Illustration: Jamie Wieck for "The 50"

Required Reading: Techno Life Skills, 50 Things, Realistic Optimism & Radiolab

Today, I’m experimenting with a new monthly feature that provides a hand-picked selection of the most thought-provoking and intriguing articles on creativity, productivity, and technology from around the web.

We put a lot of time and energy into filling our @the99percent Twitter feed with thoughtful links and quotes, but you’re probably not looking at it 24/7. Now you’ll be able to count on a monthly feature that skims the cream off the top.

Here are five of my favorite pieces from the past month:

Technology Life Skills

“If you are in school today the technologies you will use as an adult tomorrow have not been invented yet,” writes Kevin Kelly. Thus, the point of Technology Life Skills is not being good at using a particular technology (like, say, Twitter or Ableton Live), but being good at understanding HOW technology works.

Kelly lists out some great principles for understanding what he calls the “technium.” Here are a few favorites:

You will be newbie forever.

Get good at the beginner mode, learning new programs, asking dumb questions, making stupid mistakes, soliticting help, and helping others with what you learn (the best way to learn yourself)

What do you give up?

This one has taken me a long time to learn. The only way to take up a new technology is to reduce an old one in my life already. Twitter must come at the expense of something else I was doing — even if it just daydreaming.

Nobody has any idea of what a new invention will really be good for.

To evaluate don’t think, try.

50 Things Every Idea-Maker Should Know

Designer Jamie Wieck compiled a tips list, called “The 50,” for graphic design students graduating into the real world. Happily, the wisdom of this truly fantastic collection of pointers pertains to any idea maker – not just designers. It also has some great, well-phrased advice on managing clients. I wouldn’t be surprised if this comes out as an illustrated book quite soon.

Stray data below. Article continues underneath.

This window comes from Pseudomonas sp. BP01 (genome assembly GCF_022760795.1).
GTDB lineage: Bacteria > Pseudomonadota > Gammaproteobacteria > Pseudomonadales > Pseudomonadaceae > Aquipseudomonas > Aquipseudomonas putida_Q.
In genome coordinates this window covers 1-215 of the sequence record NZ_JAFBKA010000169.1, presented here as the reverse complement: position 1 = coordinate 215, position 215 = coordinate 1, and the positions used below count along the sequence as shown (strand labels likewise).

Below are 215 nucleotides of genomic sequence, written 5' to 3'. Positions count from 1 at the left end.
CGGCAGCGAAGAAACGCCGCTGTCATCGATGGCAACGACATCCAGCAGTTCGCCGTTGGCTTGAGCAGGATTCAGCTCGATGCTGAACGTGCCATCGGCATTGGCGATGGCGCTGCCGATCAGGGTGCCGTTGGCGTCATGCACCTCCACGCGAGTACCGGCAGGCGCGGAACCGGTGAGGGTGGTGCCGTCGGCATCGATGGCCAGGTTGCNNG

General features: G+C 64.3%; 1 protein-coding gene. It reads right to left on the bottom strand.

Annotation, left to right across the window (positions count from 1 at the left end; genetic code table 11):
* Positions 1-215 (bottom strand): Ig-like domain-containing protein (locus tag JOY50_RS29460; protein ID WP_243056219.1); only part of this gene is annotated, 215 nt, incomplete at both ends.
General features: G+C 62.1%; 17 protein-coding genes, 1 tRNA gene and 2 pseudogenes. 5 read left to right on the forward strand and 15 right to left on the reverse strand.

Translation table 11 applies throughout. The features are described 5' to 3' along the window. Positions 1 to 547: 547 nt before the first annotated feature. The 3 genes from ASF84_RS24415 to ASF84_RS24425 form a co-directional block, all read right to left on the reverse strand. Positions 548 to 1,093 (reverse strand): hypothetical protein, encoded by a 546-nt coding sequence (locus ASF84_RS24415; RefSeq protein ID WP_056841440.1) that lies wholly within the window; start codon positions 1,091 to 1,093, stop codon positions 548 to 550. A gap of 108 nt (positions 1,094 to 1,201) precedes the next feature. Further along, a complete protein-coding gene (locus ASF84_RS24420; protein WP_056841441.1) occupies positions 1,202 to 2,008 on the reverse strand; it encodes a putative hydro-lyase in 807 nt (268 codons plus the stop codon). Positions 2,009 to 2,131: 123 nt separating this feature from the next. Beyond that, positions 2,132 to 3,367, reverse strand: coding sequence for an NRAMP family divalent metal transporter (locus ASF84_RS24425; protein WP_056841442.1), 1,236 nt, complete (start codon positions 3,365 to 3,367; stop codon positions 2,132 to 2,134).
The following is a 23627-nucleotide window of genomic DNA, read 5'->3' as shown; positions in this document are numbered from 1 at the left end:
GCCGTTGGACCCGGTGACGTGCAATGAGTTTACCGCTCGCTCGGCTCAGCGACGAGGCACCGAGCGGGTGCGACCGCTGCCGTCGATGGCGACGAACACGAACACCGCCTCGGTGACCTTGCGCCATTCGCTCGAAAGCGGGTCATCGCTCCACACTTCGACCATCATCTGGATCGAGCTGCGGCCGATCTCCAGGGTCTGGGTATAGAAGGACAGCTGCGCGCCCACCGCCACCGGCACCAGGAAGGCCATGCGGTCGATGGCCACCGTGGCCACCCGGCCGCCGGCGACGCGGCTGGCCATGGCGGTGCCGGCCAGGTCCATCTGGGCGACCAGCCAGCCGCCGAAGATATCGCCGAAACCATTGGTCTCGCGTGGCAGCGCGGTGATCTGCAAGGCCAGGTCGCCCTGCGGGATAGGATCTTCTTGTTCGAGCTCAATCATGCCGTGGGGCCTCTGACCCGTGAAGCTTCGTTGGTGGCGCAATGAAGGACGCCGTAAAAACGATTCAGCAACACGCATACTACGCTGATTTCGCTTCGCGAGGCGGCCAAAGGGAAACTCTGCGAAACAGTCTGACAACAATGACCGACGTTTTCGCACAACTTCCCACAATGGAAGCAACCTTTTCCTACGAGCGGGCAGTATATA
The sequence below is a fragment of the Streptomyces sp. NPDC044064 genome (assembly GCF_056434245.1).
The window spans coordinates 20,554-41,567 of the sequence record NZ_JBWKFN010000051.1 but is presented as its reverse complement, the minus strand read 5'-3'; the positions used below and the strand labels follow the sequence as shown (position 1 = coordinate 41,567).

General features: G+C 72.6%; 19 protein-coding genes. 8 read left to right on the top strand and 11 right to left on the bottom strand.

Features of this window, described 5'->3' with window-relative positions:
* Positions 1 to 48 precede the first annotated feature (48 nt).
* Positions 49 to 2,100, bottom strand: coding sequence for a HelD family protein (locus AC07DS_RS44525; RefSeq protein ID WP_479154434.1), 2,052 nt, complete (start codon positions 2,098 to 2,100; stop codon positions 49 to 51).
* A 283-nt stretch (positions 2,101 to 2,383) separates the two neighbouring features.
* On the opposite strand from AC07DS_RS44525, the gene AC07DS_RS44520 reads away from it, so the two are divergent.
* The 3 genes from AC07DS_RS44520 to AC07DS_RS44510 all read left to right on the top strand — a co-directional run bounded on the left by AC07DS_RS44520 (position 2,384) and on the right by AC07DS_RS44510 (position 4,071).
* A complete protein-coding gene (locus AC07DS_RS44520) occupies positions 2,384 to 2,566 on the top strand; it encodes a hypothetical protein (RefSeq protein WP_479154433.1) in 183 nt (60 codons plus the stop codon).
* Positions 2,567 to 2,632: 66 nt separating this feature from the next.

A few snippets:

5. Starting anything requires energy.

It takes more energy to start than it does to stop. This is true for physics, your career, and that idea you need to work on.

34. Embrace limitations.

Limitations are invaluable for creating successful work: they give you something to push against. From this tension comes brilliance.

45. Be an auteur.

Regardless of who you’re working with, speak up if something’s not right. Take it upon yourself to be the barometer of quality.

Reflections on Certainty, Memory & Creative Projects

Jonathan Harris – the mastermind behind We Feel Fine and other wonderful Internet oddities – recently put out a video with M ss ng P eces that showcases his latest project. When he turned 30, he decided to take one photo everyday. This lasted for three years.Harris’ voice-over meditations on the video are lovely:

You always think there’s going to be a clear endpoint with things, with life. Not always an endpoint but a clear signal of OK, yes, this is clearly the thing to be doing now – no doubt about it. But it’s so rare that I feel that certainty. Much more often I’m just endlessly wandering from one thing to the next. You just never know.

Watch the Jonathan Harris short film, “Today”:

On Becoming A “Realistic Optimist”